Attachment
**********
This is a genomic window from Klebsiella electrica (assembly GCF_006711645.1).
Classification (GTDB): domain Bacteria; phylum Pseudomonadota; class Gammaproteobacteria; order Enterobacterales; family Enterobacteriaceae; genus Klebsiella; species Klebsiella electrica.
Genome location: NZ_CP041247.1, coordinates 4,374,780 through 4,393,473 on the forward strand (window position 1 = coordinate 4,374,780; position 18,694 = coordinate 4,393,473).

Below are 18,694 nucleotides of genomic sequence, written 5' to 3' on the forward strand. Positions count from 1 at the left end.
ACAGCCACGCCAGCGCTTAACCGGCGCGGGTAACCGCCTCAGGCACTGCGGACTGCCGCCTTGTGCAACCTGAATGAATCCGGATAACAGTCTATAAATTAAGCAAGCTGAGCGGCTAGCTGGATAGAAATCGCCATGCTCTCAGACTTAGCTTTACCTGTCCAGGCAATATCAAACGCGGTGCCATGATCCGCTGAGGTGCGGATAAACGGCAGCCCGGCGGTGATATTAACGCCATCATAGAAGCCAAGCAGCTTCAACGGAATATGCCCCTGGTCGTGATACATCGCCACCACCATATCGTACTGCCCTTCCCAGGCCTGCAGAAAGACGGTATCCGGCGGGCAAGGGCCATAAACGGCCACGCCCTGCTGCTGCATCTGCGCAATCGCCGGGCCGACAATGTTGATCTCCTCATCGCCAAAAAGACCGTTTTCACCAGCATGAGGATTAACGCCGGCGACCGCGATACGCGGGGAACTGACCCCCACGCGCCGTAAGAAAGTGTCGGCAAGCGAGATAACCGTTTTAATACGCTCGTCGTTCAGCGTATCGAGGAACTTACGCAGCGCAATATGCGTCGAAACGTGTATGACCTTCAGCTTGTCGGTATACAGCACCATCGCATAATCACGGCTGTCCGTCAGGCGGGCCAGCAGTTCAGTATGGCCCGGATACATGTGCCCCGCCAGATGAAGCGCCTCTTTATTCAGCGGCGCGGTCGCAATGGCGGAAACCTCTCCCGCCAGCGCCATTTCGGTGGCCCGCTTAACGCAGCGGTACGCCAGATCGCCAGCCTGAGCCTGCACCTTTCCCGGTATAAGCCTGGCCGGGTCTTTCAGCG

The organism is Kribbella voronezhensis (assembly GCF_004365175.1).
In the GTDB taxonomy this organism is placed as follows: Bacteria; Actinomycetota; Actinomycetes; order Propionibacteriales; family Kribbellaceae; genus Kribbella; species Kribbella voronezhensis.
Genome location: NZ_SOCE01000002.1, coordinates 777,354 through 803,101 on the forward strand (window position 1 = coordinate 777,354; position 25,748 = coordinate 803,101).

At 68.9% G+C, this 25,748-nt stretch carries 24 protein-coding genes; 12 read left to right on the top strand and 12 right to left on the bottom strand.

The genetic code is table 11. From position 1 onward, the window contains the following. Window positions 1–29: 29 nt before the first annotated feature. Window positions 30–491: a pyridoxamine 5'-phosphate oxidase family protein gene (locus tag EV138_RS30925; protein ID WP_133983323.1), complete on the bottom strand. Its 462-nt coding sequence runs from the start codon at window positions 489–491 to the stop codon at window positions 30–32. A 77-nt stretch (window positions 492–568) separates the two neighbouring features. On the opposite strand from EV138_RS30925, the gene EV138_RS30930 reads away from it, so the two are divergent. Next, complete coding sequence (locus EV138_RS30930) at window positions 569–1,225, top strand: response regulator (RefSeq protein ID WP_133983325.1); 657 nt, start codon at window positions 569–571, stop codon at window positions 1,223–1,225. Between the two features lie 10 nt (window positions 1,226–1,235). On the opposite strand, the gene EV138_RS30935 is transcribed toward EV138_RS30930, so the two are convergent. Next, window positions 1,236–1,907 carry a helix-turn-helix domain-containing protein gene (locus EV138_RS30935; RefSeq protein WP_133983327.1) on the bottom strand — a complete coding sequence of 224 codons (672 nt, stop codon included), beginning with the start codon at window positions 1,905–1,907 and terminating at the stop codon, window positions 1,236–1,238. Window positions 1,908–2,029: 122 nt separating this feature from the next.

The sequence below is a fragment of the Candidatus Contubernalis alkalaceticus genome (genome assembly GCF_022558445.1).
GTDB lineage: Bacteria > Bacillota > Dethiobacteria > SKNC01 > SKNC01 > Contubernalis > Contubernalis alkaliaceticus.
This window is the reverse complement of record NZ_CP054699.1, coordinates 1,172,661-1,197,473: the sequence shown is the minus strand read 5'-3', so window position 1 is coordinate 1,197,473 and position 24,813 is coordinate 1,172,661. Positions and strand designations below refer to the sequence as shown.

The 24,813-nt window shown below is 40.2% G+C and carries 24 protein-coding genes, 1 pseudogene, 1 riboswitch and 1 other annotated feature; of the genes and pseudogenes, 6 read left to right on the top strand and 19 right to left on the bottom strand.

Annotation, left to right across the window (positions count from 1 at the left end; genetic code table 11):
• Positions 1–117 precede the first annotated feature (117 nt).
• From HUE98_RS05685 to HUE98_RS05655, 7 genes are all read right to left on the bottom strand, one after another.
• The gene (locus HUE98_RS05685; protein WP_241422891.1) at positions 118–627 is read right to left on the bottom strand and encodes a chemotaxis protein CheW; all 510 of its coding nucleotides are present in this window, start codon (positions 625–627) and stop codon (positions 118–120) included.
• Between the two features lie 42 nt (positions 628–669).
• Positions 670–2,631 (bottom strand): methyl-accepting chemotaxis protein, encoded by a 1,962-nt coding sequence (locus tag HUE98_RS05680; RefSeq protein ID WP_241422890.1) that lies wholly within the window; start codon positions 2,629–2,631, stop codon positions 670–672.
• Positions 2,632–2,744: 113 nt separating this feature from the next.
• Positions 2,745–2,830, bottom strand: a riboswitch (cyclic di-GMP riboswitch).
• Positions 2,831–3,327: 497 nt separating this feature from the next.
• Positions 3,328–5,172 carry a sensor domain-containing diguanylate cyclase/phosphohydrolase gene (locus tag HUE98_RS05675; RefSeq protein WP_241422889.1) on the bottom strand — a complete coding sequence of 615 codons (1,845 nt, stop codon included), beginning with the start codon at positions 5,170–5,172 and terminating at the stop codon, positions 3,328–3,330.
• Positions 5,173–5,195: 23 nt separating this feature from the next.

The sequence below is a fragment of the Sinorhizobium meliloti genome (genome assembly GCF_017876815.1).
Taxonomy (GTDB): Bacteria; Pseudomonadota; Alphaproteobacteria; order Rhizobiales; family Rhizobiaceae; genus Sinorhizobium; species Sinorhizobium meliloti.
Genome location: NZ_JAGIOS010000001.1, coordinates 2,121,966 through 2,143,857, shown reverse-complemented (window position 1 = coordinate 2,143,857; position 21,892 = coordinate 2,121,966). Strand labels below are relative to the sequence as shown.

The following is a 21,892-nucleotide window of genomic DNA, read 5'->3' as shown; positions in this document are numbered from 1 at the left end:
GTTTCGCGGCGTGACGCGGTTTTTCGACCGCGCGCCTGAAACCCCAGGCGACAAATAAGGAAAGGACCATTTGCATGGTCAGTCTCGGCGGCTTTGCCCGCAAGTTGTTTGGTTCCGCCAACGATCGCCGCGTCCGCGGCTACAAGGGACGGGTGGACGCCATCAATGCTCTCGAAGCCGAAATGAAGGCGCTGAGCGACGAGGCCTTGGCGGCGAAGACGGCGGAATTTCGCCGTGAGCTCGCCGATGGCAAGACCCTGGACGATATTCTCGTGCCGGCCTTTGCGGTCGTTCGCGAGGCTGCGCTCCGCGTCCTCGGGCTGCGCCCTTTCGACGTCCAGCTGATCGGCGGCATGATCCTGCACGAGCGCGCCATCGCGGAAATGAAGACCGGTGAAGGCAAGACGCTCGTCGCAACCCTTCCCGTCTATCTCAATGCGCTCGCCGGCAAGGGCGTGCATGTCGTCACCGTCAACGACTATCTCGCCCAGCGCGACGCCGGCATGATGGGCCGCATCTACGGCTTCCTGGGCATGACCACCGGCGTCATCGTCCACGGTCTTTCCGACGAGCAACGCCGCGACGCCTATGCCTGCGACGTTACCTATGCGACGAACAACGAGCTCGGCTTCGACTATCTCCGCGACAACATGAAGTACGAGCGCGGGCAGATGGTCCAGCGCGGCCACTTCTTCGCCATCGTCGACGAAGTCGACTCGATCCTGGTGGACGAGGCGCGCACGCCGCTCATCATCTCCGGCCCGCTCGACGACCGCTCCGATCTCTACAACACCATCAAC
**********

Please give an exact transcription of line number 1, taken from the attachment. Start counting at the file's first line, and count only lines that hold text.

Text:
This is a genomic window from Klebsiella electrica (assembly GCF_006711645.1).